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How Long Does Drywall Mud Take to Dry?

by James Antony | Last Updated: 1st June 2020

When building or remodeling a building, the interior walls are one of the most integral parts. Interiors walls offer privacy through separation and also provide sound and fire insulation. The components used to construct interior walls should be easy to work with and durable.

Drywall is one of the perfect interior wall materials readily available and easy to work with. A drywall is a panel made of gypsum wrapped in several layers of recycled papers. Drywall is a modern alternative to the ancient wall plaster. The material has gained popularity in the construction industry since it is cheaper compared to other interior wall materials. Drywall is also used to cover ceiling frames.

Mudding is a process done to smoothen and strengthen drywall and drywall joints. Before mudding is done, taping and gluing are done to seal the sheets of connected drywalls, especially at the joints. Mud work is after that done using two types of drywall mud:

All-purpose mud
This is applied as the base coat hence covers all dents such as nail holes. This material is also used to smooth over the tape.

Topping mud
This is a lighter variation of the all-purpose mud that is applied as the topcoat. Topping mud is used to strengthen the base mud and add to its thickness. Post mudding techniques like sanding and painting are done over this layer.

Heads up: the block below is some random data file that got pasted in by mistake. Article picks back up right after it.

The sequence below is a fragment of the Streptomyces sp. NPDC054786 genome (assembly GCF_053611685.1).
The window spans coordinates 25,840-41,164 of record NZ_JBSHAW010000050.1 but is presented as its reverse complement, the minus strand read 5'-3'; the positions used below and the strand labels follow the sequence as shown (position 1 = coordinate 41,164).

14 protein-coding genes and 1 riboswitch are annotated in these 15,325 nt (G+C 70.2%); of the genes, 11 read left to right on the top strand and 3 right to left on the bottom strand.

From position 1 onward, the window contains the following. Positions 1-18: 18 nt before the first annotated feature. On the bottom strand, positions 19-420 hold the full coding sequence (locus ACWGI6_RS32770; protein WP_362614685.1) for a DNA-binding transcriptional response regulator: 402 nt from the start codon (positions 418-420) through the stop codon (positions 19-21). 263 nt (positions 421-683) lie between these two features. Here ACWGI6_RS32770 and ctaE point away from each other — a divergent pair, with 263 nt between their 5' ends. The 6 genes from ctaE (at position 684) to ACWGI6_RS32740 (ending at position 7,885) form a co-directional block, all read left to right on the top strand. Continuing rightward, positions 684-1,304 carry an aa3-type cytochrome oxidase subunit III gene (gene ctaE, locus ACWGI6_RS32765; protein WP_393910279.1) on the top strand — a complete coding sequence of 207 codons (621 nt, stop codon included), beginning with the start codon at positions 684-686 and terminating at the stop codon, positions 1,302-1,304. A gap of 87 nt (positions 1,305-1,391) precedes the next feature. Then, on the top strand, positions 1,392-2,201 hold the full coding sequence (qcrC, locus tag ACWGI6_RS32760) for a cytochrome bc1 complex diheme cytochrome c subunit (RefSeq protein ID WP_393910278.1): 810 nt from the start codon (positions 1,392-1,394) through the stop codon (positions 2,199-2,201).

While connecting drywall panels is easy and not time-consuming, mudding drywall requires patience as the time for curing and drying must be allowed between layers.



How long does drywall mud take to dry?

The overall drying time of drywall mud is 24 hours. One layer of drywall mud should be left for a whole day before the application of another. The same time must also be allowed before processes such as priming are done on the drywall. The drywall mud drying time is however, not a fixed figure as it is a function of many factors. Due to this, it is recommended to wait until the drywall mud layer is bone dry before proceeding to other processes.

Factors that influence the drying time?

Depth of application – It will take more time for a thicker drywall mud layer to dry than it will for a relatively thinner layer. Thicker mudding is done to improve features such as insulation. Shallow mudding is suitable for ceilings and separation walls.

Temperature – A drywall mud patch may take as less as 3 hours in a warm and dry room. For the same mudding depth, it may take more than a day in a cold and damp room.

Humidity – The amount of moisture in the air around the space where drywall mudding is done also affects the amount of time it takes the mud patches to dry. The more humid the area is, the more time it will take for the mud to dry.

Since some of these factors are location-dependent, it would help if you consulted drywall experts in your locality to understand how factors such as weather conditions affect the drying time of drywall mud.

How long does drywall mud take to dry review